GIST (Gastrointestinal Stromal Tumour)
Gastrointestinal Stromal Tumour (GIST) is a soft tissue sarcoma that grows in the digestive tract. The digestive tract is a tube-like passage from the mouth, including the stomach and to the anus, through which food passes, nutrients are absorbed, and waste is eliminated.
GISTs are more common in the stomach or small bowel, but may develop anywhere along the digestive tract. It should be noted that not all GISTs are cancerous. They can be benign and not grow into other areas or spread to other parts of the body.
Cause and Risk Factors of Gastrointestinal stromal tumours
The causes of gastrointestinal stromal tumours are unknown. Some of the risk factors include:
- Age – GISTs are most common in people over 50 years old
- Genetics – Though most GISTs are not hereditary, they have been found in several members of the same family in rare cases.
- A condition called neurofibromatosis (NF) has been observed to increase the risk of GISTs.
Symptoms of Gastrointestinal Stromal Tumours
Symptoms are dependent on the location, size and stage of the tumour. Common symptoms include:
- Stomach discomfort or pain
- Blood in the stools (bowel motions)
- A painless lump in the abdomen
- Vomiting, sometimes with blood
- Tiredness and a feeling of weakness
- Fever and sweating at night
- Weight loss
Diagnosis of Gastrointestinal Stromal Tumours
When the doctor suspects that you may have a GIST, he may recommend certain tests:
- Ultrasound scan
- Endoscopy – A thin, flexible tube called an endoscope will be passed into your mouth, down your oesophagus and into your stomach and small bowel, where the doctor will look for any anomalies.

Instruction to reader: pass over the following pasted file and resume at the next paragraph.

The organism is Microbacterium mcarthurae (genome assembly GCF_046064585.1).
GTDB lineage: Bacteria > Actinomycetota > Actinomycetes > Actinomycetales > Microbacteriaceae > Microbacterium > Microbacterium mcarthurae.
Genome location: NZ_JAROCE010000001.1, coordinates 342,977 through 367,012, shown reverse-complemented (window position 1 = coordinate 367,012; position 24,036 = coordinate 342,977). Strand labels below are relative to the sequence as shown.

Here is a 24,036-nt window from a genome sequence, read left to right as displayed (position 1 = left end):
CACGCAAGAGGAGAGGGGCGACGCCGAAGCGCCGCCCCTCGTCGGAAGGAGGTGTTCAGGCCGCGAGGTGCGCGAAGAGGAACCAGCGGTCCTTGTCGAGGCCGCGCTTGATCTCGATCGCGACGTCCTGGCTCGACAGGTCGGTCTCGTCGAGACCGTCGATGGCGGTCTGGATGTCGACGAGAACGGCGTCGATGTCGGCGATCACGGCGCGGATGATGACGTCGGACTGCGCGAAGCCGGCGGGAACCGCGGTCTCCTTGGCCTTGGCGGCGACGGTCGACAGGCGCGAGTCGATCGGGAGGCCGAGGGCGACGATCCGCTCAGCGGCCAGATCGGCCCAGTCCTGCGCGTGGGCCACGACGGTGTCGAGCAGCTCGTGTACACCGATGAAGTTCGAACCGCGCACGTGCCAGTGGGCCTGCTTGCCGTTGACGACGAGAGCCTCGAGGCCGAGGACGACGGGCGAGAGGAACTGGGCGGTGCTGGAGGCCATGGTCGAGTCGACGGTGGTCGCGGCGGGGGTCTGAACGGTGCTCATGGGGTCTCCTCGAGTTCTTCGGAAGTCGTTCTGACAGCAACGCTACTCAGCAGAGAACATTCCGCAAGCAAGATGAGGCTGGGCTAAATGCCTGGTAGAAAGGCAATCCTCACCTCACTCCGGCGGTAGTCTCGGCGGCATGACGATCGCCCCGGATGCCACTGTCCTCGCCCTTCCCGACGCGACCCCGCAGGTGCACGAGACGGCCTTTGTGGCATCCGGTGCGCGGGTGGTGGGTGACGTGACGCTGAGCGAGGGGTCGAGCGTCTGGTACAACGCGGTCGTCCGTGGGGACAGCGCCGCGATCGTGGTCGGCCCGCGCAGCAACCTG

- Endoscopic ultrasound – This is done to show the size and position of the tumour.
- Biopsy – the doctor may take samples of tissue from your tumour to examine further.
- CT (computerized tomography) scan – the doctor might want to see inside your bowel in a three dimensional view.
- MRI scan – the doctor may perform this test to build up a detailed picture of your bowel and areas around the tumour
- PET (positron emission tomography) scan
Treatment of Gastrointestinal Stromal Tumours
The treatment of GISTSs will depend on several factors, which includes the size of the tumour, its location, and your general health.
Surgery is the only curative treatment available for GISTs. The surgeon will remove the tumour along with a safety margin and reattach the tract if a resection was necessary.
There is a new class of drugs called targeted therapy which blocks the tumour cells from growing and dividing. This treatment can be combined with surgery to provide better treatment, and prevent recurrence of GIST.